Oklahoma Conference of the United Methodist Church

Conference Health Benefits Plan:<br /> Some generic drugs now free


By Holly McCray

Persons enrolled in the Conference Health Benefits Plan no longer make co-payments on several generic medicines.

That’s right: $0 co-pays. The Conference Plan has begun covering in full the costs for certain generics, as the result of a recent revision in the Plan’s drug coverage. (MaxCare is the Plan’s pharmacy benefits network.)

The change also includes some over-the-counter drugs and tobacco cessation products.

And it applies for retirees as well as active Plan participants.

The revision saves money not only for individuals but also the entire Oklahoma Conference family. That’s key to why Stephen Mitchell, benefits/personnel director, and Treasurer Brian Bakeman endorsed the change.

In place of brand-name medicines, the increased use of equivalent, lower-cost generic drugs will lower costs for all, even with the Plan fully paying those prescriptions, the officers said.

The Conference Health Benefits Plan, a self-funded program, claims about one-fourth of the total Apportionment from local churches. That amount is $4.4 million for 2014.

The emphasis on choosing generic drugs is among several ways that Plan leaders follow fiscal prudence while assisting Oklahoma United Methodist clergy and their families with medical needs. Delegates at the 2013 Annual Conference approved related changes in the Apportionment system. And a wellness plan launches Jan. 1.

"We are all on the team," Mitchell said.

A generic substitute — the chemical equivalent of the brand-name drug — can cost 20 to 80 percent less than the brand-name product, he explained.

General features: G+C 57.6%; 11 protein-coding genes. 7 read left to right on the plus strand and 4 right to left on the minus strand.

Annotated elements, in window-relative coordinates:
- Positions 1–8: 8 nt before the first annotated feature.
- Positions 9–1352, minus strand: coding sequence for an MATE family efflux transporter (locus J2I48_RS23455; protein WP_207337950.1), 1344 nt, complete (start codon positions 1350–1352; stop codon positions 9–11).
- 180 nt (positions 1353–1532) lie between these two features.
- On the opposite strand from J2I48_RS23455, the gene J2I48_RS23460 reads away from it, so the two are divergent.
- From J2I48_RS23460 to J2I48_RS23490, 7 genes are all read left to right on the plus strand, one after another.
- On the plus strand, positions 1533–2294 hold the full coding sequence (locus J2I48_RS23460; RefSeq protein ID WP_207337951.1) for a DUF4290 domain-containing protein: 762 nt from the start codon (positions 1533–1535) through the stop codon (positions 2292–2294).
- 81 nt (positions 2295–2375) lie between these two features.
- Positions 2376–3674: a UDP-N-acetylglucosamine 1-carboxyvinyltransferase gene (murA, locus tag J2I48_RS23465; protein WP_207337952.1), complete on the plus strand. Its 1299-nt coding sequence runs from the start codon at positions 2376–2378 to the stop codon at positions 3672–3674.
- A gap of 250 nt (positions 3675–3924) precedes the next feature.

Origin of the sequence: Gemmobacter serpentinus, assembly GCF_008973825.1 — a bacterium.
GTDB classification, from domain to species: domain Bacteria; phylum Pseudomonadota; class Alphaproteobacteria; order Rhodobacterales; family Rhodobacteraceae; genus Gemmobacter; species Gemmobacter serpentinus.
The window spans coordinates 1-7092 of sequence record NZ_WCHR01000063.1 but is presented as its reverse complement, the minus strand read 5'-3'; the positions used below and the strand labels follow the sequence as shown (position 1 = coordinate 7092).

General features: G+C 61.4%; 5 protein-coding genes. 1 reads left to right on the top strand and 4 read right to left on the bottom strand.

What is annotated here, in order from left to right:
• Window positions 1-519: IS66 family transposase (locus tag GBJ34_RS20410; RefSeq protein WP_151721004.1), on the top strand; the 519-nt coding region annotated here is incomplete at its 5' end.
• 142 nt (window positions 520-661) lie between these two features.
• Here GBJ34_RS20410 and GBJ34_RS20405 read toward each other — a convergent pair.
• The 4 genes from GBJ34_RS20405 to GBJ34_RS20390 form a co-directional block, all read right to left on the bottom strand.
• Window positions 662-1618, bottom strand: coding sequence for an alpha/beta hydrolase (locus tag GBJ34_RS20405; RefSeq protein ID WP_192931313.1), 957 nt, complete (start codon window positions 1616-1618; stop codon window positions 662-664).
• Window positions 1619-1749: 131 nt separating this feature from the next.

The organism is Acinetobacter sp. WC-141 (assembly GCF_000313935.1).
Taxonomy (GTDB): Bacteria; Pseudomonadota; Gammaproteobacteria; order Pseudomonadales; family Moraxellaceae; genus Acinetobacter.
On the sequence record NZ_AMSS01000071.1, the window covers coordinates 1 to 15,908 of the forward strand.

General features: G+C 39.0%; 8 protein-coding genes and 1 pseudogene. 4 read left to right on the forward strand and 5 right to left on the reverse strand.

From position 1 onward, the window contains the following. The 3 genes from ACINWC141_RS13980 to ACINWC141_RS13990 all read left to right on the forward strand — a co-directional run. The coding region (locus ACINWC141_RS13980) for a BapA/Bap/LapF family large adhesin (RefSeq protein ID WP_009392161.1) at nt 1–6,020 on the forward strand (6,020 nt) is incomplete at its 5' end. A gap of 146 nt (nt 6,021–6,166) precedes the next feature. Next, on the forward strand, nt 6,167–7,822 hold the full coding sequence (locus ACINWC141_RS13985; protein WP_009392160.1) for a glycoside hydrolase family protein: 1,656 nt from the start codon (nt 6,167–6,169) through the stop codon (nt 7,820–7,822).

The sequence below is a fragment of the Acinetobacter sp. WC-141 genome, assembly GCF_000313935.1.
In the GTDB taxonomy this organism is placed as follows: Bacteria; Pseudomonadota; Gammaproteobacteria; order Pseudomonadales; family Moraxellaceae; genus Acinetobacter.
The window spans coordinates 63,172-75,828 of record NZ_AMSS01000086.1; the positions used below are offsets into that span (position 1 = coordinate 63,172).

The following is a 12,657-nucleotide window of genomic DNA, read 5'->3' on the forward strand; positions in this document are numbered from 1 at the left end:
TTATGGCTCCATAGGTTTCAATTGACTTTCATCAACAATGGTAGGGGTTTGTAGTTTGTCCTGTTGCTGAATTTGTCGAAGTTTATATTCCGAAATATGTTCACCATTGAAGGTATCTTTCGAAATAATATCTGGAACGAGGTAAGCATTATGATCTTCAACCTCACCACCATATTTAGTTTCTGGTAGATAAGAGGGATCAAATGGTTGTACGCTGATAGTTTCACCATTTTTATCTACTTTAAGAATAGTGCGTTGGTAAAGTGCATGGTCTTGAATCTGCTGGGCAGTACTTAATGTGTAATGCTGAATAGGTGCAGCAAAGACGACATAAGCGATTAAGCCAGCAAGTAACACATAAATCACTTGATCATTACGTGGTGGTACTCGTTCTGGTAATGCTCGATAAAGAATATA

For a one-month supply, average retail costs nationally are $169 for a brand-name drug and $27 for a generic. In the Oklahoma Conference, average costs are $194 for a brand-name and $34 for a generic drug, according to statistics from Mitchell.

The Plan paid out $256,274 for all prescription drug claims in the month of July 2013, he offered as an example.

"Talk to your doctor, then talk to your pharmacist," he urged. "This is one piece you can use."

To permit use of generics, the prescription must be written to indicate that. Ask your doctor if your medication is available in generic form. "In many cases, the answer is yes," Mitchell said.

Also, a prescription for a 90-day supply of maintenance drugs, prescribed for chronic needs, is less expensive than monthly refills.

At www.okumc.org/benefits,  find a list of the specific generic drugs now available for $0 co-pay. Click on "Drug Update Plan." To call MaxCare customer service: 800-259-7765.

A sampling of the generic drugs now covered are:

  • Oral anti-diabetics—metformin, glyburide, gliclazide, glipizide, and glimepride.

  • Anti-hypertensives and beta blockers—lisinopril, losartan, and atenolol.

  • Statins for high cholesterol—atorvastatin, lovastatin, pravastatin, and simvastatin.


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